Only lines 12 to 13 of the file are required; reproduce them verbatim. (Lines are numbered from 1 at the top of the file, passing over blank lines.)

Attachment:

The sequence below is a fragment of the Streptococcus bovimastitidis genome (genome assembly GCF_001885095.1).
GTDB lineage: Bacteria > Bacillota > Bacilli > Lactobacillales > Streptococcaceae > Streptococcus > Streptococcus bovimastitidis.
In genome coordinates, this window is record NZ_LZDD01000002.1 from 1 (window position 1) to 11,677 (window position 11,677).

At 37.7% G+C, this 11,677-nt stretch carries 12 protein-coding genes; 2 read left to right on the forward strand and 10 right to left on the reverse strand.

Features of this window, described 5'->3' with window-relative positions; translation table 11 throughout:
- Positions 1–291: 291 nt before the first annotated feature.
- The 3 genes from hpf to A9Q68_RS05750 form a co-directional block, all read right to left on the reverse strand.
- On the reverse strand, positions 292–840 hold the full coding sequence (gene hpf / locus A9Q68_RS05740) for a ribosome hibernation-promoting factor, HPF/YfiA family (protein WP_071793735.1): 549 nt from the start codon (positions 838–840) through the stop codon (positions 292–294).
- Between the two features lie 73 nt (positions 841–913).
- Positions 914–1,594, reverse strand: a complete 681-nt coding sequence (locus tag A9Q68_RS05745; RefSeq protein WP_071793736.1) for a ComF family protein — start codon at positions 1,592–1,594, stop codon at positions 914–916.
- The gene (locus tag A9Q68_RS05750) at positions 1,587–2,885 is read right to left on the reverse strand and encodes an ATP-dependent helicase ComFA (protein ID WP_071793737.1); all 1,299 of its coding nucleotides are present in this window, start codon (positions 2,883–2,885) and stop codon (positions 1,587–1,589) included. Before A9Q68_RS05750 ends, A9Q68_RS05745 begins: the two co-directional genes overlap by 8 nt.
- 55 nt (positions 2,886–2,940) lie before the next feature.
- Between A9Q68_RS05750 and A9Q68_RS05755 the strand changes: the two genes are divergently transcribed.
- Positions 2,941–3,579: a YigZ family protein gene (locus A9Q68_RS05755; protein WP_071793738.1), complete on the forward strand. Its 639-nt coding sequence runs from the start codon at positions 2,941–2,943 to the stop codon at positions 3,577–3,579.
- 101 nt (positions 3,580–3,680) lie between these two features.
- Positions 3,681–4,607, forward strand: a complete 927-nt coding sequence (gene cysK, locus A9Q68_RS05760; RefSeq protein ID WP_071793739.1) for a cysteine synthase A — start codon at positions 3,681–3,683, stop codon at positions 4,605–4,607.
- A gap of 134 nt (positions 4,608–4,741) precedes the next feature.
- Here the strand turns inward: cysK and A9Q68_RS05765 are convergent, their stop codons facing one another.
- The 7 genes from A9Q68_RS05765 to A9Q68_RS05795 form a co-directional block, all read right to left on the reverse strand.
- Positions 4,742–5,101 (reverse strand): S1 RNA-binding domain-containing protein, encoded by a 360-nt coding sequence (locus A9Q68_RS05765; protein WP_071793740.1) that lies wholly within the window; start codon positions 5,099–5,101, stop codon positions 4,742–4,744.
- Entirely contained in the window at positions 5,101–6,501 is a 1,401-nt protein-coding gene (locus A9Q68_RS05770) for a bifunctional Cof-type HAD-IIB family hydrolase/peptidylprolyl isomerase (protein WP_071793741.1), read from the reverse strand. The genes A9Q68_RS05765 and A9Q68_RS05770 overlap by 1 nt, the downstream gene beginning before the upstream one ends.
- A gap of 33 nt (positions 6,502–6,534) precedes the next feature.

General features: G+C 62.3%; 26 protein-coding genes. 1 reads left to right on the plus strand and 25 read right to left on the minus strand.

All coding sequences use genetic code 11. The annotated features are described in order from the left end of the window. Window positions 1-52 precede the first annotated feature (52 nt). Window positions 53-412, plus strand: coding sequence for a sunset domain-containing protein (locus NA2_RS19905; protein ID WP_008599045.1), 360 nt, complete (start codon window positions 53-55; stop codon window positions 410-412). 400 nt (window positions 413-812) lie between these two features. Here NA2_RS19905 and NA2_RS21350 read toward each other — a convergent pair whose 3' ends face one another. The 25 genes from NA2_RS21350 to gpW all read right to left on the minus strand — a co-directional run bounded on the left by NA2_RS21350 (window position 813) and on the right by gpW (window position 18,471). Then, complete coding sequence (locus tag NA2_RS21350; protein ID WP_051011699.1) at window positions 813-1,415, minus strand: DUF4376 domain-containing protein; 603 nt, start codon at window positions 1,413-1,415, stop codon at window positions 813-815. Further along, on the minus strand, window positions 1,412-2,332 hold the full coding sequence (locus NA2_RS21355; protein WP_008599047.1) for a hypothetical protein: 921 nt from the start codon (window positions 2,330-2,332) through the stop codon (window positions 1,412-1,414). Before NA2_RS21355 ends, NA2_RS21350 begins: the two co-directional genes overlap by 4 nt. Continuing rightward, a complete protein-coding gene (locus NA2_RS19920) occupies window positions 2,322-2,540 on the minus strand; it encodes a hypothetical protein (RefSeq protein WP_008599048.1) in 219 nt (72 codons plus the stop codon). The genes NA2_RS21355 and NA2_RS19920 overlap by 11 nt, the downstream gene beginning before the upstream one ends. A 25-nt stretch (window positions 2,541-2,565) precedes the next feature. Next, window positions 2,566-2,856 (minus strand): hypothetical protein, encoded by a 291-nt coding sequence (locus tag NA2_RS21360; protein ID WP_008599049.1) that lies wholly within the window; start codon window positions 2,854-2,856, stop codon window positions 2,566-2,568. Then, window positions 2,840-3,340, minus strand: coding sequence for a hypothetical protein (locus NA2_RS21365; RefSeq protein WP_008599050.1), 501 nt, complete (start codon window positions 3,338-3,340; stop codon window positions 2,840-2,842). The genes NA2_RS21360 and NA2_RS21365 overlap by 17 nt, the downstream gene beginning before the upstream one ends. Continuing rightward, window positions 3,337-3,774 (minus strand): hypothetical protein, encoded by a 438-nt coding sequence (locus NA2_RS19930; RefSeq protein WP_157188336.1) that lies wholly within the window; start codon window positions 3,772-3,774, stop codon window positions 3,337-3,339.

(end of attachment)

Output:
- 55 nt (positions 2,886–2,940) lie before the next feature.
- Between A9Q68_RS05750 and A9Q68_RS05755 the strand changes: the two genes are divergently transcribed.